Stop and time out ten seconds on your phone. Think about the people who have made the time to pour out into your life. After your ten seconds are up, spend another minute or two thanking God for each person. Like the song by Boltz tells us–we never know how our investments pay out. We never know how one smile can change someone’s day. We never know how one kindness can change someone’s heart. We never know how one coin can change someone’s life.

Our church is 8 years old. When our youngest went to Africa, she was changed forever by the children and the people there. We started collecting our coins and sending them to Zambia. We started eating cereal or sandwiches and sending a bigger donation to the orphans. Then the churches we served started sending donations, too. Today, ACE (Alliance for Children Everywhere) is 50 years old! Our little church has sent over $20,000 in NOISY SUNDAY COINS during the past 8 years. I’ve been there once and I’m going again in the summer of 2020. What I believe is in the song.

AS WE PAY IT FORWARD…lives are changed. And we never know how one life that we impact will impact others.

A long time ago, I was just a kid kicking a can down the road! Then I met this JESUS and my whole life changed. How about YOU?



God loves you and so do I,
Pastor Dave

Copyright © 2018 THE SEED CHRISTIAN FELLOWSHIP, All rights reserved. May you be blessed by God’s grace and love. You are receiving this email because you signed up for our weekly devotionals.   Our mailing address is: 6450 Emerald Street Alta Loma, California 91701   Want to change how you receive these emails? You can update your preferences or unsubscribe from this list.

Romans 1:18-20 Natural Revelation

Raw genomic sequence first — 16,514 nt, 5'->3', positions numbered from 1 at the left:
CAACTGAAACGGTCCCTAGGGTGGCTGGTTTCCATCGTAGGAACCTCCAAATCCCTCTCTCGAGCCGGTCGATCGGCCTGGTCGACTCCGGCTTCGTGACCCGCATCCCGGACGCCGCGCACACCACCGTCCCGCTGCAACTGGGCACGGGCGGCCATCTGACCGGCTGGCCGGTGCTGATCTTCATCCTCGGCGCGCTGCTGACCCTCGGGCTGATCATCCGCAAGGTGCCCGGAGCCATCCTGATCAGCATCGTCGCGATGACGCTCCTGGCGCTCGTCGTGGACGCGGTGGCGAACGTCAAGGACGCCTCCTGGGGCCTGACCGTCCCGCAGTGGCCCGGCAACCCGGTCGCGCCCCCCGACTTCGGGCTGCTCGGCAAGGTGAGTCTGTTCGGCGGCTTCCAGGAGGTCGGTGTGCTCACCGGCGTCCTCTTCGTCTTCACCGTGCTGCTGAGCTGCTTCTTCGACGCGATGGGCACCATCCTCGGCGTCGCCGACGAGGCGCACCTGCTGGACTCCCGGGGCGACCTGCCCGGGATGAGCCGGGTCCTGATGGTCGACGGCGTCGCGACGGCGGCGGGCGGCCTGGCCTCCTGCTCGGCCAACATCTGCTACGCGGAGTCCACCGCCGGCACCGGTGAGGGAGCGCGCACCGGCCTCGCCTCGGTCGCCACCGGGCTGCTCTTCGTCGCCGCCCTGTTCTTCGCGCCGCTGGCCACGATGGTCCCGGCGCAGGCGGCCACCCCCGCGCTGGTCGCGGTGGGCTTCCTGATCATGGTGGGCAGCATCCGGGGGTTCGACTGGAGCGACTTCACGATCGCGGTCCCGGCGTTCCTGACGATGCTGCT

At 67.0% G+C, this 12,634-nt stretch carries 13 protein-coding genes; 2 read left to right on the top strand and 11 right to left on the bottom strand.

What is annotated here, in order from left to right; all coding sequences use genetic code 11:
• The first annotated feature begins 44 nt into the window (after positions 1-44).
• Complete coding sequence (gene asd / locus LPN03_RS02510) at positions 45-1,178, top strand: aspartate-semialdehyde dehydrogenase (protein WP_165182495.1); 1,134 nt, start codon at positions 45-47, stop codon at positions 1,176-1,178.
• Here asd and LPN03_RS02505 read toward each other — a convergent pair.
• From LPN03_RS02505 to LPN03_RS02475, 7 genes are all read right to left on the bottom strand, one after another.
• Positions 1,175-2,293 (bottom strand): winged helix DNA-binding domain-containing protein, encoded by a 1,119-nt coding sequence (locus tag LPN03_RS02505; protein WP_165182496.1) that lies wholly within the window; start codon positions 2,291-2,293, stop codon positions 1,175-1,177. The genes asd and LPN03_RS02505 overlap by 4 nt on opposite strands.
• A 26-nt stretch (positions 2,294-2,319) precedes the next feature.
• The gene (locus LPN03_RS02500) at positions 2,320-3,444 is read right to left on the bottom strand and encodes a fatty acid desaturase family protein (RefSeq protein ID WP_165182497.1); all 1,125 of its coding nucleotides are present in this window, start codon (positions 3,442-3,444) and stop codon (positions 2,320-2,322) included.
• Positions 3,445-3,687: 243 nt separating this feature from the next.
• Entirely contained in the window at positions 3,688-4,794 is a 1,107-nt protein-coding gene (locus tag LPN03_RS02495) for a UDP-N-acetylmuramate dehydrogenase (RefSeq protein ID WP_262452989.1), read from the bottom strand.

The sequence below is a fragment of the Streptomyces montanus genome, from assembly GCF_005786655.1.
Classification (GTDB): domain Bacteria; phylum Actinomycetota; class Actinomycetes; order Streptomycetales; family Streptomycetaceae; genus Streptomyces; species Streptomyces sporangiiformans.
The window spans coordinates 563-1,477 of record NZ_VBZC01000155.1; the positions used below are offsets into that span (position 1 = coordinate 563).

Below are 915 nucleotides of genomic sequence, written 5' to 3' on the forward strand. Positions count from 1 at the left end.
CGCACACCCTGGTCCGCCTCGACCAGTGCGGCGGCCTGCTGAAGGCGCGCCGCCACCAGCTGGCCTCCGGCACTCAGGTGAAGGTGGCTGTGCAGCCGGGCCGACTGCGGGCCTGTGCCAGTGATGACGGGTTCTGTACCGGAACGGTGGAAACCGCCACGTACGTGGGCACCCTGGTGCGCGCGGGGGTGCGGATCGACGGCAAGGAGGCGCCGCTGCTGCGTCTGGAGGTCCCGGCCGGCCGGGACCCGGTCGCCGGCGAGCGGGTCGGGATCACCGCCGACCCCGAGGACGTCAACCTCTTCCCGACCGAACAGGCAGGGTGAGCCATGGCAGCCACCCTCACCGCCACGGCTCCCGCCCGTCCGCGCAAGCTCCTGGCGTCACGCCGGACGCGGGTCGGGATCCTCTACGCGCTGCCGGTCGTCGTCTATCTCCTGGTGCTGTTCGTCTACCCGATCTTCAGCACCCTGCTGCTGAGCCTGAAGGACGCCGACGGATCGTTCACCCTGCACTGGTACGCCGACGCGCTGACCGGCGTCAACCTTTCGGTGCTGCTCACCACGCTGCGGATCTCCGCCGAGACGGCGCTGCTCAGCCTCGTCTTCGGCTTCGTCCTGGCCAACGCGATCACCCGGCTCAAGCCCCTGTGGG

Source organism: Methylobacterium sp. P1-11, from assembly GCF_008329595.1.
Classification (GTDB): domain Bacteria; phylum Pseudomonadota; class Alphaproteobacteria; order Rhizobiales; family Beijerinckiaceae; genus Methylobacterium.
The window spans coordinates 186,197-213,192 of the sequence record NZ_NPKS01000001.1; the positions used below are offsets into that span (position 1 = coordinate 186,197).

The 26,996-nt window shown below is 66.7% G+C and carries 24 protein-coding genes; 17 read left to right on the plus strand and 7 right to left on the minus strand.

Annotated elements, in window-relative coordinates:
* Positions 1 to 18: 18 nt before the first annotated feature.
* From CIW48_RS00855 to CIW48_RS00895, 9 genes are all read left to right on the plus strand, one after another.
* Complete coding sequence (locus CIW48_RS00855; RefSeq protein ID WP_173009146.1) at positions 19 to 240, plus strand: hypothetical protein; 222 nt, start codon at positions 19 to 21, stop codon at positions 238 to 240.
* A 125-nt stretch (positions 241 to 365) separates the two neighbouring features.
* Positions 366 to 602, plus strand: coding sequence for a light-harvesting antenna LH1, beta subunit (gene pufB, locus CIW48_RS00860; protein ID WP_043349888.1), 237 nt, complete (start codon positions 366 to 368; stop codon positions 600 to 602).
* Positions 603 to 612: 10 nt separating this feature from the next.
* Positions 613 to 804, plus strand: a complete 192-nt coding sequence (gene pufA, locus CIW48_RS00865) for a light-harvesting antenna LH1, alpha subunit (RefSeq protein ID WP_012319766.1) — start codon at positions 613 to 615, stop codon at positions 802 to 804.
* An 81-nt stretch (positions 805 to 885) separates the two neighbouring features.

No one likes to talk about the wrath of God, particularly if it is thought of in relation to ourselves. But if we have to think about it, as our study of these verses obviously forces us to do, we find ourselves reacting generally in one of two ways. Either (1) we argue that wrath is somehow unworthy of God, a blotch on His character, and therefore a mistaken notion that should be abandoned at once by all right-thinking people; or (2) we reply by denying that we merit God’s wrath, that we  don’t deserve it. This second reaction is the more serious of the two. So it is the one Paul tackles in the development of his argument for the need we all have of the Christian gospel.

Romans 1:18-20 contains three important concepts, which together explain why the wrath of God against men and women is justified. The first is wrath itself. It is being revealed from heaven against the ungodly, Paul says. The second is the suppression of the truth about God by human beings, a point picked up and developed more fully in verses 21-23. The third idea is God’s prior revelation of Himself to those very people who suppress the truth about Him. These concepts need to be studied in inverse order, however. For when they are considered in that order – revelation, suppression, and wrath – they teach that God has given a revelation of Himself in nature sufficient to lead any right-thinking man or woman to seek Him out and worship Him, but that, instead of doing this, people suppress this revelation. They deny it so they don’t have to follow where it leads them. It is because of this willful and immoral suppression of the truth about God by human beings that the wrath of God comes upon them.